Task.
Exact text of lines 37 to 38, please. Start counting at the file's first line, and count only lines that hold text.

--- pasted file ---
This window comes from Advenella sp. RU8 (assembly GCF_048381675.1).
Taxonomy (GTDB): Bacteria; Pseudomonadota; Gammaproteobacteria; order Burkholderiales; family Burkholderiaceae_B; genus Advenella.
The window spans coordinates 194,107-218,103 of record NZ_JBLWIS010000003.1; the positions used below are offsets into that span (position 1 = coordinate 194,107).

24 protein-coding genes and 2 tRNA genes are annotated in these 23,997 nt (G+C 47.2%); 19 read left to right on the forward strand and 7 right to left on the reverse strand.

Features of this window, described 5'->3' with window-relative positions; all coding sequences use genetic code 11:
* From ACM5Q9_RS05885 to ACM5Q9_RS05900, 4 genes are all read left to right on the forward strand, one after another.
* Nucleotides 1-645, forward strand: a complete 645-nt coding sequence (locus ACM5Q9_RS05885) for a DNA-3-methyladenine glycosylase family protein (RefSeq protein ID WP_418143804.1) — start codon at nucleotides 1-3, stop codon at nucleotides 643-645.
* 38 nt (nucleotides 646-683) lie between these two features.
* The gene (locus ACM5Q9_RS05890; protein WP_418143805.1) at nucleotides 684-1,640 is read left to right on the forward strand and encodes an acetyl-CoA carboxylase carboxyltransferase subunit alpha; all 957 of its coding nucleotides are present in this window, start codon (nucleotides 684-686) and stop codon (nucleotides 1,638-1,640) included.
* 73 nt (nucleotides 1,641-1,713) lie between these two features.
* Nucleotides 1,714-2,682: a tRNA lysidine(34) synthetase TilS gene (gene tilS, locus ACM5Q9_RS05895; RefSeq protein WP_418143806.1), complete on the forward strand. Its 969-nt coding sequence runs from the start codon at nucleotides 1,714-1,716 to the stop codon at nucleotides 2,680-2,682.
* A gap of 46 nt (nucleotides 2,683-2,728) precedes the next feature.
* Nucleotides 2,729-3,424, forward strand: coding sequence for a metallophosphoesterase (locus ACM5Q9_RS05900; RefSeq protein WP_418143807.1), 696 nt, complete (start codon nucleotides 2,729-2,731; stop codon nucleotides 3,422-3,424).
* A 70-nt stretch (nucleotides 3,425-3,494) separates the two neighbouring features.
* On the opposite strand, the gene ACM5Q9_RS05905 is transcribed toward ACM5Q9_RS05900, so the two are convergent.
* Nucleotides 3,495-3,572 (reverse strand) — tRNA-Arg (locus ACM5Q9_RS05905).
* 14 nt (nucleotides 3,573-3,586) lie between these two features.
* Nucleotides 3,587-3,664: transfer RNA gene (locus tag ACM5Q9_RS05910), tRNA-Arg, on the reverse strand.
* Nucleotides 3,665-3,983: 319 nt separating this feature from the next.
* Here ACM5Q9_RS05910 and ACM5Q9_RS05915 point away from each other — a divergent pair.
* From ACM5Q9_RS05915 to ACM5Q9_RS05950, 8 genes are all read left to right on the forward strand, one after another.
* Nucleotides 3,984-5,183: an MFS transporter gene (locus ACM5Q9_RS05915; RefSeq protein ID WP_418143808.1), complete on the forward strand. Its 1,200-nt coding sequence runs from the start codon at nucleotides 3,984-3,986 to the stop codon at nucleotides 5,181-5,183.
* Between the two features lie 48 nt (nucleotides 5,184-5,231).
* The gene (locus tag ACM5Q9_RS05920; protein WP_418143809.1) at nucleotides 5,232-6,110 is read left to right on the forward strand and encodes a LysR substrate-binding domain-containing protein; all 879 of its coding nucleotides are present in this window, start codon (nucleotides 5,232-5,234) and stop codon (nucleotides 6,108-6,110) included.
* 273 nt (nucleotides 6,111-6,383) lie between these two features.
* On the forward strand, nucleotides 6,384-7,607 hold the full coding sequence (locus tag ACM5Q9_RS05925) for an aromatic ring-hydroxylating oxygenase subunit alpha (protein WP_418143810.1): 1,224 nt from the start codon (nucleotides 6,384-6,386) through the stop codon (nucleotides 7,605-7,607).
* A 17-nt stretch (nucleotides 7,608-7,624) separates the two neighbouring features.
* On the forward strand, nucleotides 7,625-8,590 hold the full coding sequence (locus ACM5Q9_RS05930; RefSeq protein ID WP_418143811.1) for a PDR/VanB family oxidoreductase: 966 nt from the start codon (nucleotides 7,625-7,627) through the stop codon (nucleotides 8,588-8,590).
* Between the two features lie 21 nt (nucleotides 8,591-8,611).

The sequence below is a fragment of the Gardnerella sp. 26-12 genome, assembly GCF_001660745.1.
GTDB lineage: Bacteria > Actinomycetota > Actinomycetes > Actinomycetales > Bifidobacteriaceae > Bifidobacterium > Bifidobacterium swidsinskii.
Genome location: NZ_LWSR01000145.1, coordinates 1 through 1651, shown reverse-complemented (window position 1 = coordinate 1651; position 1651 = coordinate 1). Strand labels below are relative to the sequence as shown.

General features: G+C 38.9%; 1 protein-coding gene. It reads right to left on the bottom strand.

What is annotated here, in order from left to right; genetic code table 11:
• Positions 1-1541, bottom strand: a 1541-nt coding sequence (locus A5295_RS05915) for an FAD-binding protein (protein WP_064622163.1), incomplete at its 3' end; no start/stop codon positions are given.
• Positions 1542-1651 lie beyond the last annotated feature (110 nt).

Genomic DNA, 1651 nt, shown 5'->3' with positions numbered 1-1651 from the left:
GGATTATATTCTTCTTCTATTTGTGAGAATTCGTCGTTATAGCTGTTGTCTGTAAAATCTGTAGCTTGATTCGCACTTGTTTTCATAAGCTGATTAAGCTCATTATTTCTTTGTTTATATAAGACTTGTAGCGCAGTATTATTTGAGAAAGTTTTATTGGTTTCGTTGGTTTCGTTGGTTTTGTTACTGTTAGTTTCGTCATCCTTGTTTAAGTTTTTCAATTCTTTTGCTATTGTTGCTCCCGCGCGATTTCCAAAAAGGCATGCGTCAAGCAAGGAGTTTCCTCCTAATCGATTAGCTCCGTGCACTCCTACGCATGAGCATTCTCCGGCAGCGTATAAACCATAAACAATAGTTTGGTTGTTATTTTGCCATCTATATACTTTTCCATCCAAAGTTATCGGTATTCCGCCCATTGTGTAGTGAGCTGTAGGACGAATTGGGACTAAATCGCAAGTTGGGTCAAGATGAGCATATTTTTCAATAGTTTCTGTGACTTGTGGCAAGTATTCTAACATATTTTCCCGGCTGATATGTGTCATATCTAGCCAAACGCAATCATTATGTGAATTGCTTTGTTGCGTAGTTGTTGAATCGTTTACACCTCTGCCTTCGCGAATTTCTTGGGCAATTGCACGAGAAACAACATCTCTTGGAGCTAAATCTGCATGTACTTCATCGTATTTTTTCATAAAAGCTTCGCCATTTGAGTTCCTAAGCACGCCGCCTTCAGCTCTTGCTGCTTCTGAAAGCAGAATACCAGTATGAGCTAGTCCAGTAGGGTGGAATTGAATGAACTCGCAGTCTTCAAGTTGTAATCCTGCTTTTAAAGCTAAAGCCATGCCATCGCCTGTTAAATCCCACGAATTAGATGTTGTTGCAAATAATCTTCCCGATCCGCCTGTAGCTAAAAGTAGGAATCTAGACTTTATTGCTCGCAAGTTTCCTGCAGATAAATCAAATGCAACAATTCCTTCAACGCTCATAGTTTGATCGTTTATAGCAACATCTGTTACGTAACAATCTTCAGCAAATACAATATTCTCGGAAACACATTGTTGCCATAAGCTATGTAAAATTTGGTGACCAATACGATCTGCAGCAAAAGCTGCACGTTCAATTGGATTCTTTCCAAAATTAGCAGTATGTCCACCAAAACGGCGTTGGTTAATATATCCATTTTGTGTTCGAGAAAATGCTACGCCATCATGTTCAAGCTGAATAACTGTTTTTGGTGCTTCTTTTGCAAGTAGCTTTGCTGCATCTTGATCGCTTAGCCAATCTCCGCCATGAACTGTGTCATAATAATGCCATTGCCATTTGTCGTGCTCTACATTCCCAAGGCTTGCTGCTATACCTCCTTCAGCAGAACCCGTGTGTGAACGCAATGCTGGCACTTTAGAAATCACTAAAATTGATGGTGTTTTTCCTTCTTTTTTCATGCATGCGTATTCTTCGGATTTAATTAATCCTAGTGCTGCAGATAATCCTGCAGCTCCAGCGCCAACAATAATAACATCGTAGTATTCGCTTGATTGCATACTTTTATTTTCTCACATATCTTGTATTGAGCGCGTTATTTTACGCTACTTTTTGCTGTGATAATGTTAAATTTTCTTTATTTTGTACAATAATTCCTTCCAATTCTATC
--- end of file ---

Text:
Genomic DNA, 1651 nt, shown 5'->3' with positions numbered 1-1651 from the left:
GGATTATATTCTTCTTCTATTTGTGAGAATTCGTCGTTATAGCTGTTGTCTGTAAAATCTGTAGCTTGATTCGCACTTGTTTTCATAAGCTGATTAAGCTCATTATTTCTTTGTTTATATAAGACTTGTAGCGCAGTATTATTTGAGAAAGTTTTATTGGTTTCGTTGGTTTCGTTGGTTTTGTTACTGTTAGTTTCGTCATCCTTGTTTAAGTTTTTCAATTCTTTTGCTATTGTTGCTCCCGCGCGATTTCCAAAAAGGCATGCGTCAAGCAAGGAGTTTCCTCCTAATCGATTAGCTCCGTGCACTCCTACGCATGAGCATTCTCCGGCAGCGTATAAACCATAAACAATAGTTTGGTTGTTATTTTGCCATCTATATACTTTTCCATCCAAAGTTATCGGTATTCCGCCCATTGTGTAGTGAGCTGTAGGACGAATTGGGACTAAATCGCAAGTTGGGTCAAGATGAGCATATTTTTCAATAGTTTCTGTGACTTGTGGCAAGTATTCTAACATATTTTCCCGGCTGATATGTGTCATATCTAGCCAAACGCAATCATTATGTGAATTGCTTTGTTGCGTAGTTGTTGAATCGTTTACACCTCTGCCTTCGCGAATTTCTTGGGCAATTGCACGAGAAACAACATCTCTTGGAGCTAAATCTGCATGTACTTCATCGTATTTTTTCATAAAAGCTTCGCCATTTGAGTTCCTAAGCACGCCGCCTTCAGCTCTTGCTGCTTCTGAAAGCAGAATACCAGTATGAGCTAGTCCAGTAGGGTGGAATTGAATGAACTCGCAGTCTTCAAGTTGTAATCCTGCTTTTAAAGCTAAAGCCATGCCATCGCCTGTTAAATCCCACGAATTAGATGTTGTTGCAAATAATCTTCCCGATCCGCCTGTAGCTAAAAGTAGGAATCTAGACTTTATTGCTCGCAAGTTTCCTGCAGATAAATCAAATGCAACAATTCCTTCAACGCTCATAGTTTGATCGTTTATAGCAACATCTGTTACGTAACAATCTTCAGCAAATACAATATTCTCGGAAACACATTGTTGCCATAAGCTATGTAAAATTTGGTGACCAATACGATCTGCAGCAAAAGCTGCACGTTCAATTGGATTCTTTCCAAAATTAGCAGTATGTCCACCAAAACGGCGTTGGTTAATATATCCATTTTGTGTTCGAGAAAATGCTACGCCATCATGTTCAAGCTGAATAACTGTTTTTGGTGCTTCTTTTGCAAGTAGCTTTGCTGCATCTTGATCGCTTAGCCAATCTCCGCCATGAACTGTGTCATAATAATGCCATTGCCATTTGTCGTGCTCTACATTCCCAAGGCTTGCTGCTATACCTCCTTCAGCAGAACCCGTGTGTGAACGCAATGCTGGCACTTTAGAAATCACTAAAATTGATGGTGTTTTTCCTTCTTTTTTCATGCATGCGTATTCTTCGGATTTAATTAATCCTAGTGCTGCAGATAATCCTGCAGCTCCAGCGCCAACAATAATAACATCGTAGTATTCGCTTGATTGCATACTTTTATTTTCTCACATATCTTGTATTGAGCGCGTTATTTTACGCTACTTTTTGCTGTGATAATGTTAAATTTTCTTTATTTTGTACAATAATTCCTTCCAATTCTATC